A local group’s effort to support breastfeeding mothers at Fairchild Air Force Base outside of Spokane, Washington has opened a debate about whether it is appropriate for military women to breastfeed their children while in uniform.
The controversy started with staged pictures a photographer took of two mothers for a breastfeeding awareness campaign. But because Sgt. Terran Echegoyen McCabe and Staff Sgt. Christina Luna serve in the Air Force and were breastfeeding in uniform, critics attacked the photos and called it a “disgrace to the uniform.”
There are many restrictions on a servicemember’s behavior while wearing their uniform: bans on walking and smoking and walking and eating, no chewing gum, and even a Navy rule against pumping gas while in a work uniform. But according to Air Force spokeswoman Captain Rose Richeson, the Air Force has no rule against a woman breastfeeding while wearing her uniform. “Airmen should be mindful of their dress and appearance and present a professional image at all times while in uniform,” she said.
That did not stop the complaints that breastfeeding in public was equivalent to urinating in public and criticism that it broke with military tradition. As Mother Jones’ Adam Weinstein explains, the concerns about disrespecting the uniform have been widespread online:
“So this is the modern military…No apparent sense of military bearing, personal restraint, or consideration for the uniform is required,” Army veteran Rob McCaskell complained on the photographer’s Facebook page. “You wanted attention….congratulations on a mission accomplished and further showing how the military is so easily exploited to further a social or political agenda.” […]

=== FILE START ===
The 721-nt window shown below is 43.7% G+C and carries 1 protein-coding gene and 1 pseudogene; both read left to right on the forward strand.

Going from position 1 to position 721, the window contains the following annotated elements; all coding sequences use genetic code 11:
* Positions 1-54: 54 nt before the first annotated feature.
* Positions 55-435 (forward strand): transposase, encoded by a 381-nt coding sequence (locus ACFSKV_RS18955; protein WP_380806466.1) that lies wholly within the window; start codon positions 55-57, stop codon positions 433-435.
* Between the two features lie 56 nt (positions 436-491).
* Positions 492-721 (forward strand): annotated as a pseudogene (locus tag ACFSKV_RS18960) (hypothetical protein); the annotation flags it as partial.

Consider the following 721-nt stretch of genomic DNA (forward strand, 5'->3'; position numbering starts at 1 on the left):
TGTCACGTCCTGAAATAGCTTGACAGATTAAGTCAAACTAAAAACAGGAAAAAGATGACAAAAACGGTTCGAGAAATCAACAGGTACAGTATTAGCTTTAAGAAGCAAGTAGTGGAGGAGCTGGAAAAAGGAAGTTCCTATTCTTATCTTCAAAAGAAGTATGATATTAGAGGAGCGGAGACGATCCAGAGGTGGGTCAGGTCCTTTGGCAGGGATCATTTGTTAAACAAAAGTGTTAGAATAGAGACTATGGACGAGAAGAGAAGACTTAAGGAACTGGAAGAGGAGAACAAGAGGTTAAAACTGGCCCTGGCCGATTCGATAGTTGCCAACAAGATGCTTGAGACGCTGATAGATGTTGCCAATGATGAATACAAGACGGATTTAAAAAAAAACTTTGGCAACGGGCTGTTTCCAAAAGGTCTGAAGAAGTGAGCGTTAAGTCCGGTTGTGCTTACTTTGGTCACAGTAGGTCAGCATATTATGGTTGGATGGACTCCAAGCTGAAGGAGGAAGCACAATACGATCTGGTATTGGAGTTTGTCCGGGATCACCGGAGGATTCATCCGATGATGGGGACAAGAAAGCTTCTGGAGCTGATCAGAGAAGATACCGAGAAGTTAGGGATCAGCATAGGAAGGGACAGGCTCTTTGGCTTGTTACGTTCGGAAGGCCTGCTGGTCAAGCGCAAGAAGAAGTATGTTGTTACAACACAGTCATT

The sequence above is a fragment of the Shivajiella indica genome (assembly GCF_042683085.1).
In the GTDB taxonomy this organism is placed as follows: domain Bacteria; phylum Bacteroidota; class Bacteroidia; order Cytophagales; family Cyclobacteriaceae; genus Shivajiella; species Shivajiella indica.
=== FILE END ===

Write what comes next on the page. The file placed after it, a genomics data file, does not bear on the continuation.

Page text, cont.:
The traditionalist impulse, though, isn’t unique to conservatives or men. In fact, when it comes to breastfeeding, it’s so pervasive that even some military women side with the cultural fuddy-duddies. “Women before us have worked too hard to earn and retain the respect of their male peers,” wrote one commenter on the exhaustive website breastfeedingincombatboots.com, who identified herself as a retired Marine officer.
But it should not be “unmilitary” for women to breastfeed their children while in uniform. To help working mothers, the Affordable Care Act requires employers to accommodate women who are breastfeeding. And in August, a provision providing breastfeeding support at no cost to women will go into effect
Instead of turning into a fight over what is appropriate for women in the military, these photos should be an opportunity to serve their intended purpose: raise awareness and support for every woman who chooses to breastfeed.